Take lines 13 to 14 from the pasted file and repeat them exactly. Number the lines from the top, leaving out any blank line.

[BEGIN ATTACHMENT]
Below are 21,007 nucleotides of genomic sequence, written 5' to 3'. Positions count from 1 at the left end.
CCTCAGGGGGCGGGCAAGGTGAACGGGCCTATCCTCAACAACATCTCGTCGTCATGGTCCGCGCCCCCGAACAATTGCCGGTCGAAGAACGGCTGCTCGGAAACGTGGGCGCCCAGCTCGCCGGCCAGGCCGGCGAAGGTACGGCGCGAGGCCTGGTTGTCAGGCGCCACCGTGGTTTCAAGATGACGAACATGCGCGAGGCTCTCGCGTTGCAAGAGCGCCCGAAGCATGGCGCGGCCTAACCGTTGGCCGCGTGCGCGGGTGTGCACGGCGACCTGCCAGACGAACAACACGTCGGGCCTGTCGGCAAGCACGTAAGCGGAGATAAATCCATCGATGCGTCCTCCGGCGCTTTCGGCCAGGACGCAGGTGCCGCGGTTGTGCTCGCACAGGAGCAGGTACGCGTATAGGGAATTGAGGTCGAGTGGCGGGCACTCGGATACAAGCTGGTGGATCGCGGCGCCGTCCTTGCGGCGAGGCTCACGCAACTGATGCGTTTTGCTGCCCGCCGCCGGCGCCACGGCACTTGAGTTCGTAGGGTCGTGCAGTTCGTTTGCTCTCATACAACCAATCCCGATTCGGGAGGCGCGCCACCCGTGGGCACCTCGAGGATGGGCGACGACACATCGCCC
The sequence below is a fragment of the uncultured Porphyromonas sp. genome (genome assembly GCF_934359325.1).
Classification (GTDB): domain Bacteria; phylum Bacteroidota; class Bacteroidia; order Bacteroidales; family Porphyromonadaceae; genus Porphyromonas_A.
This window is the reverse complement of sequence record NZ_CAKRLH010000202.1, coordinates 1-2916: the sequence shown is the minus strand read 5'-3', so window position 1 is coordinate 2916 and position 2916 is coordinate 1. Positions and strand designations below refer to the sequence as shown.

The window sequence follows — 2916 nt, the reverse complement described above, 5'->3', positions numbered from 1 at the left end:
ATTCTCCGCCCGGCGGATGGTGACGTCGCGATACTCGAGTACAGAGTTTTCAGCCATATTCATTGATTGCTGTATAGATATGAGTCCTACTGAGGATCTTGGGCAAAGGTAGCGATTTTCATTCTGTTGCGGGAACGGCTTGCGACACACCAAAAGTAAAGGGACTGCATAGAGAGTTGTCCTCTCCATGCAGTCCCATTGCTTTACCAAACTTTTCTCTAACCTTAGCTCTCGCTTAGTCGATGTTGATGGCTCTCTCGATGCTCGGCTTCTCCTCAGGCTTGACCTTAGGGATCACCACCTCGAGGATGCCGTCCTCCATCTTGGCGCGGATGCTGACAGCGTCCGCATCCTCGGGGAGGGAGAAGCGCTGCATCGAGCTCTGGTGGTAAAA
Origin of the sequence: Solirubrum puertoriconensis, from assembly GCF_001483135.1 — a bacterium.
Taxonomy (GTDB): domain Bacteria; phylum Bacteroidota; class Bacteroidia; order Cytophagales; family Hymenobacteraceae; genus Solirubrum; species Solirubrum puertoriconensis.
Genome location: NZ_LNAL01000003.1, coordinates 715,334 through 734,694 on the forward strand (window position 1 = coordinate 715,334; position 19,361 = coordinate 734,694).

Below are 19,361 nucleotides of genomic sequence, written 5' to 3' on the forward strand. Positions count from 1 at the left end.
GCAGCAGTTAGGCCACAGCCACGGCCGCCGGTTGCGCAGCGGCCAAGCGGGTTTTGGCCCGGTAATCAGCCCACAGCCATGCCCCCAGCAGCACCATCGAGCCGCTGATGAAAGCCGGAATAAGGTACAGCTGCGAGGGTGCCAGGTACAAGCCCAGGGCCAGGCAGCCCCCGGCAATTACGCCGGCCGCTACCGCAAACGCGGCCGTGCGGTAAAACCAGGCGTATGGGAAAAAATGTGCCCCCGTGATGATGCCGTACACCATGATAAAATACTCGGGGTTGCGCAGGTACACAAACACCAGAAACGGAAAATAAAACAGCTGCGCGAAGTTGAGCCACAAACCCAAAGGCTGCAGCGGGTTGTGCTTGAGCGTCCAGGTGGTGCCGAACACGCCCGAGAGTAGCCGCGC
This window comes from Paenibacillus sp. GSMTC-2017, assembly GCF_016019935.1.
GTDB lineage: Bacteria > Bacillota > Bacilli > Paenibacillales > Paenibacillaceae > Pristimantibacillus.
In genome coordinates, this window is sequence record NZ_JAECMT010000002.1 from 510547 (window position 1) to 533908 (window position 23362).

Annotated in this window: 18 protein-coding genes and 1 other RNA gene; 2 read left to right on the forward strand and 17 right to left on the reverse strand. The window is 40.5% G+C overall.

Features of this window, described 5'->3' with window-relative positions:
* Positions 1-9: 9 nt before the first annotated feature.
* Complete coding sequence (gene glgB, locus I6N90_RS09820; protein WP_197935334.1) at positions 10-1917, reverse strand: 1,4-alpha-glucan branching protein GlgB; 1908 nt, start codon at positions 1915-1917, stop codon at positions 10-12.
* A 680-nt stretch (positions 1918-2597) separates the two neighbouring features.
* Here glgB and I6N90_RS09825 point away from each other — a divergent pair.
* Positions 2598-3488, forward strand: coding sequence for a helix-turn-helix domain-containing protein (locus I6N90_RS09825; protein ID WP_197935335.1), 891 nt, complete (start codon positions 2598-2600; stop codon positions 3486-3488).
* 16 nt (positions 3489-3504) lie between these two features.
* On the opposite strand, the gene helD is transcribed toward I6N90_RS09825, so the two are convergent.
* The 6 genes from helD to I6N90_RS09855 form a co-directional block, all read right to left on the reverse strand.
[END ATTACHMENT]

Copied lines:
This window comes from Paenibacillus sp. GSMTC-2017, assembly GCF_016019935.1.
GTDB lineage: Bacteria > Bacillota > Bacilli > Paenibacillales > Paenibacillaceae > Pristimantibacillus.